• Category No. 2: kids. Besides school work and extracurriculars, we have each tried to schedule one "social" event a day so our children have contact with friends, family, or a teacher. That might be via Zoom or FaceTime, or it might involve riding bikes to meet a friend and wave or chat from a safe distance or leave a chalk message on the driveway. We also check our kids’ Google Classroom or teacher emails to find out what they have to do for the week and see which tasks they may need help with. We’ve learned to pick our battles. If there are some tasks our kids resist, we think about which ones really matter and will most benefit them, and let the rest go.
  • Category No. 3: self-care. We are trying to get ourselves and our family members moving and resting in some way each day. Sometimes we kick soccer balls in the yard or ride bikes around the neighborhood; sometimes we hold PE in the living room via virtual exercise classes. We hold family movie/TV nights every evening at the same time to create routine and rest. And we try things we never thought we would do (e.g., make a family TikTok dance video and take a virtual kids’ bread-baking class).
  • Category No. 4: meetings. List all the day’s Zoom and phone meetings in one spot where you can keep track of them all, and make sure they don’t overlap and you don’t forget about any of them.
  • Category No. 5: small work-related tasks. These are things — such as email, grading, letters of recommendation, paperwork, and recording lectures — that we can do when the kids are occupied. The big work tasks — such as manuscript revision or curriculum redesign — are off the list because getting to them is unrealistic right now — and that’s OK. It’s also OK to ask for more time on the most pressing, big work tasks.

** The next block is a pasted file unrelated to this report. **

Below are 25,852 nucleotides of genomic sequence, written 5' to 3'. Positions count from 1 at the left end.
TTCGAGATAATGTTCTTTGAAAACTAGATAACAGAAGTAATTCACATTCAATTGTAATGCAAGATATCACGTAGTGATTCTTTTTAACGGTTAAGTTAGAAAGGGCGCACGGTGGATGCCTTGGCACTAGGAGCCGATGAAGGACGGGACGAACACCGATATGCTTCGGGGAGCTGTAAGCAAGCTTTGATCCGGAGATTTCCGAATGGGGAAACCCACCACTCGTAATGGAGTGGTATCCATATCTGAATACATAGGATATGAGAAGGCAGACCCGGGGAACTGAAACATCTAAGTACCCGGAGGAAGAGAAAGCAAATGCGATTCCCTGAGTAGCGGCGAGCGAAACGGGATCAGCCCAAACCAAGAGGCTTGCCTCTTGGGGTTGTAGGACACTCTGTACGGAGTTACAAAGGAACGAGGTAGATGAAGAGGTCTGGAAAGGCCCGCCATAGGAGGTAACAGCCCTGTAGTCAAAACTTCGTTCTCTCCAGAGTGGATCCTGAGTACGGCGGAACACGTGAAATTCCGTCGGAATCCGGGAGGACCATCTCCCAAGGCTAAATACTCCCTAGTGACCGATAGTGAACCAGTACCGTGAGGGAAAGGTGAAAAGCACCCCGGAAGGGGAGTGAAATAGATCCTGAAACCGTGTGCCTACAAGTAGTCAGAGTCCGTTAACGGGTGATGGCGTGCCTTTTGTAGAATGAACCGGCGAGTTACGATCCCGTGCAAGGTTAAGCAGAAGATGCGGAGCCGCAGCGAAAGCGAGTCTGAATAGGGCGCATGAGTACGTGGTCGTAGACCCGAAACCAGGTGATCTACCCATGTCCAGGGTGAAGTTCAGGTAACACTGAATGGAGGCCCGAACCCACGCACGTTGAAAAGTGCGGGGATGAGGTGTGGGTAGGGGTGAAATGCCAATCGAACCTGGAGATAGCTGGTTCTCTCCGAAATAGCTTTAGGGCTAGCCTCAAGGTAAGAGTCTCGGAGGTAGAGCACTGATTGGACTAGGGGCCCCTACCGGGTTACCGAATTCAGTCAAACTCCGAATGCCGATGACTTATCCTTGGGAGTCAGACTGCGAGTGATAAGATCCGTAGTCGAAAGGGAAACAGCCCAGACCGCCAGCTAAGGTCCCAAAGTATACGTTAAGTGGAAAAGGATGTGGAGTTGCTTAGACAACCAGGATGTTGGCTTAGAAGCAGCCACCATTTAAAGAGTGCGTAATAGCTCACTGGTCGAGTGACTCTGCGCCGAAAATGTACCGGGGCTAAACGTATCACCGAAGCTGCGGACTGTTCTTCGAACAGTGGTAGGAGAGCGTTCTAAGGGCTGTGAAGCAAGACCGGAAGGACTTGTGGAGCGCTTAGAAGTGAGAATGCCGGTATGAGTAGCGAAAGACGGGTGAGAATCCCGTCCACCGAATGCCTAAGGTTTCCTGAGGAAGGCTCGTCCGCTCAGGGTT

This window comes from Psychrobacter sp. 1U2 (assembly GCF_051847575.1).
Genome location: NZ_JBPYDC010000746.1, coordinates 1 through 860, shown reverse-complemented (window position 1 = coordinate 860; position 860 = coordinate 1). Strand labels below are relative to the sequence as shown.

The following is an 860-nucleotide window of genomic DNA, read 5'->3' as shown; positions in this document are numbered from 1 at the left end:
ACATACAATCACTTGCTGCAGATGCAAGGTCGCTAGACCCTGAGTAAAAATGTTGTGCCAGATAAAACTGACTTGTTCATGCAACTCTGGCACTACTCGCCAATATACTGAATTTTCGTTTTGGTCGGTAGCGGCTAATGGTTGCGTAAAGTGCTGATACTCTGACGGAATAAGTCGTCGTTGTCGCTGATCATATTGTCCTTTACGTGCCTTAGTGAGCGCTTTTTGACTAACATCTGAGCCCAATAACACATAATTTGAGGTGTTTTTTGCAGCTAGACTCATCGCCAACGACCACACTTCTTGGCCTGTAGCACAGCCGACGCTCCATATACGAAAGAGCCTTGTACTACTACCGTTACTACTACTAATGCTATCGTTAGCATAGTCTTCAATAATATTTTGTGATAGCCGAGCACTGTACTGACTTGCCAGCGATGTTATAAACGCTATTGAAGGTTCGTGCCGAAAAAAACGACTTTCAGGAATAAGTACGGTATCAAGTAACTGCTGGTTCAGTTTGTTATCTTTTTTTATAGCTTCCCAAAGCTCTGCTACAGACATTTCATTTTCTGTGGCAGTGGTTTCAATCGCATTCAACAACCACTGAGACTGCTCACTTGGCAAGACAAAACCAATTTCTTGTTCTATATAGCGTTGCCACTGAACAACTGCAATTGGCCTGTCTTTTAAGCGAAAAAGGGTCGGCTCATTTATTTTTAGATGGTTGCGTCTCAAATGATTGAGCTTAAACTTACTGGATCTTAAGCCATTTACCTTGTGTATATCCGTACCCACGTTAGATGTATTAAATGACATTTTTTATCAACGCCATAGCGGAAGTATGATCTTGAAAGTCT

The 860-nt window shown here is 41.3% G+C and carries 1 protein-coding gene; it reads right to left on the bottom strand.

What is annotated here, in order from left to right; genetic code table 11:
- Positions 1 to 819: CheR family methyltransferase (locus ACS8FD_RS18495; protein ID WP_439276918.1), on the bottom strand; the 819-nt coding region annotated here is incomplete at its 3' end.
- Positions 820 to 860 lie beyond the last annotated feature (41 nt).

Four ways to manage your Zoom meetingsWe aren’t sure why Zoom is so utterly exhausting; it just is. And a lot of faculty members feel that way. The technology is working well and we are impressed that we can have successful meetings with so many people from across the university, country, and globe.

But it’s all too easy to spend your entire workday on Zoom, which is unproductive and tiring, not to mention unrealistic with kids around you 24/7. For us, the solution was aggressively managing our Zoom meetings and our time online with the following strategies:

  • "Can I cancel this meeting?" Some of the things that were important to us as faculty members pre-Covid-19 don’t feel that way anymore. Our priorities have changed. We are teaching differently, and managing changes in travel, budgets, and fieldwork. More and more, we have noticed that it’s helpful to look at the week ahead and revisit whether we really need to attend all of those meetings we’ve got scheduled. Some projects and activities are going to drop off while we pick up new and urgent tasks. We ask ourselves: "Is this meeting necessary to move forward with what most needs to get done now, or can it wait?" If it can wait, we cancel or reschedule.
  • Put it in an email. Some meetings don’t need to happen — ever. If the meeting is informational, just put the details in an email. If someone else is running the meeting, ask them to email you with the particulars. Even when we aren’t locked down in a pandemic, that’s good practice. It will save everyone time (which, along with toilet paper, is a precious resource nowadays).
  • Get up and move. In our usual work routines, we walk between meetings on the campus or wander around the halls of our building. Right now, days come and go and we’ve only walked as far as the fridge. Meetings can be a great time to move. If we don’t need to take notes or see visuals, we try to walk during online meetings, sometimes just on a treadmill and sometimes outside. Shut off your video feed and stretch. It helps us to keep going.